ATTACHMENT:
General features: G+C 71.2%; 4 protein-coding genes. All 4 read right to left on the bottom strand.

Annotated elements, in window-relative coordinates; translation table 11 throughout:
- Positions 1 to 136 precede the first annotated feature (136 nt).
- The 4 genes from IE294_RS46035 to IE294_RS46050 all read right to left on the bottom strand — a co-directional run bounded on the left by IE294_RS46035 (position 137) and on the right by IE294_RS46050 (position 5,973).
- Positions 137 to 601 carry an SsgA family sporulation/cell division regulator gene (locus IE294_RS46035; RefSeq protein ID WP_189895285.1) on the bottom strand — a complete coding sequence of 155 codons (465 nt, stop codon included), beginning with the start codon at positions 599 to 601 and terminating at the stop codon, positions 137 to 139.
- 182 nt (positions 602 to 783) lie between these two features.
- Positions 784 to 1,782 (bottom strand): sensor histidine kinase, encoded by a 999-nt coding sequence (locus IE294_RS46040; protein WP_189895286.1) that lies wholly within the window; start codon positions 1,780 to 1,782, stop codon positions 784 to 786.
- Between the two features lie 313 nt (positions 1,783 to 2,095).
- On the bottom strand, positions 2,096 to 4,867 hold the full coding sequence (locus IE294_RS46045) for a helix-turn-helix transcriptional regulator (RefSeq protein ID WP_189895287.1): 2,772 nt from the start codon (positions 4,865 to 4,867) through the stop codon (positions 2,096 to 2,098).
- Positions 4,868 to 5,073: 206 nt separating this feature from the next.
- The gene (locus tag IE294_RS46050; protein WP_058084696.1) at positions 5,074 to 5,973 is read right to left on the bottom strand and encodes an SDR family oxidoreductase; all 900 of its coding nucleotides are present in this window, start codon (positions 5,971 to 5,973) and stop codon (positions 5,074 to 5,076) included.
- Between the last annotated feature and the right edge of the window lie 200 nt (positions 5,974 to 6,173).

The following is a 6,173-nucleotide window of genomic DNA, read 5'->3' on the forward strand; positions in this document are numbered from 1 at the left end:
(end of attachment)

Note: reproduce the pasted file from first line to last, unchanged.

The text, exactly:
General features: G+C 71.2%; 4 protein-coding genes. All 4 read right to left on the bottom strand.

Annotated elements, in window-relative coordinates; translation table 11 throughout:
- Positions 1 to 136 precede the first annotated feature (136 nt).
- The 4 genes from IE294_RS46035 to IE294_RS46050 all read right to left on the bottom strand — a co-directional run bounded on the left by IE294_RS46035 (position 137) and on the right by IE294_RS46050 (position 5,973).
- Positions 137 to 601 carry an SsgA family sporulation/cell division regulator gene (locus IE294_RS46035; RefSeq protein ID WP_189895285.1) on the bottom strand — a complete coding sequence of 155 codons (465 nt, stop codon included), beginning with the start codon at positions 599 to 601 and terminating at the stop codon, positions 137 to 139.
- 182 nt (positions 602 to 783) lie between these two features.
- Positions 784 to 1,782 (bottom strand): sensor histidine kinase, encoded by a 999-nt coding sequence (locus IE294_RS46040; protein WP_189895286.1) that lies wholly within the window; start codon positions 1,780 to 1,782, stop codon positions 784 to 786.
- Between the two features lie 313 nt (positions 1,783 to 2,095).
- On the bottom strand, positions 2,096 to 4,867 hold the full coding sequence (locus IE294_RS46045) for a helix-turn-helix transcriptional regulator (RefSeq protein ID WP_189895287.1): 2,772 nt from the start codon (positions 4,865 to 4,867) through the stop codon (positions 2,096 to 2,098).
- Positions 4,868 to 5,073: 206 nt separating this feature from the next.
- The gene (locus tag IE294_RS46050; protein WP_058084696.1) at positions 5,074 to 5,973 is read right to left on the bottom strand and encodes an SDR family oxidoreductase; all 900 of its coding nucleotides are present in this window, start codon (positions 5,971 to 5,973) and stop codon (positions 5,074 to 5,076) included.
- Between the last annotated feature and the right edge of the window lie 200 nt (positions 5,974 to 6,173).

The following is a 6,173-nucleotide window of genomic DNA, read 5'->3' on the forward strand; positions in this document are numbered from 1 at the left end: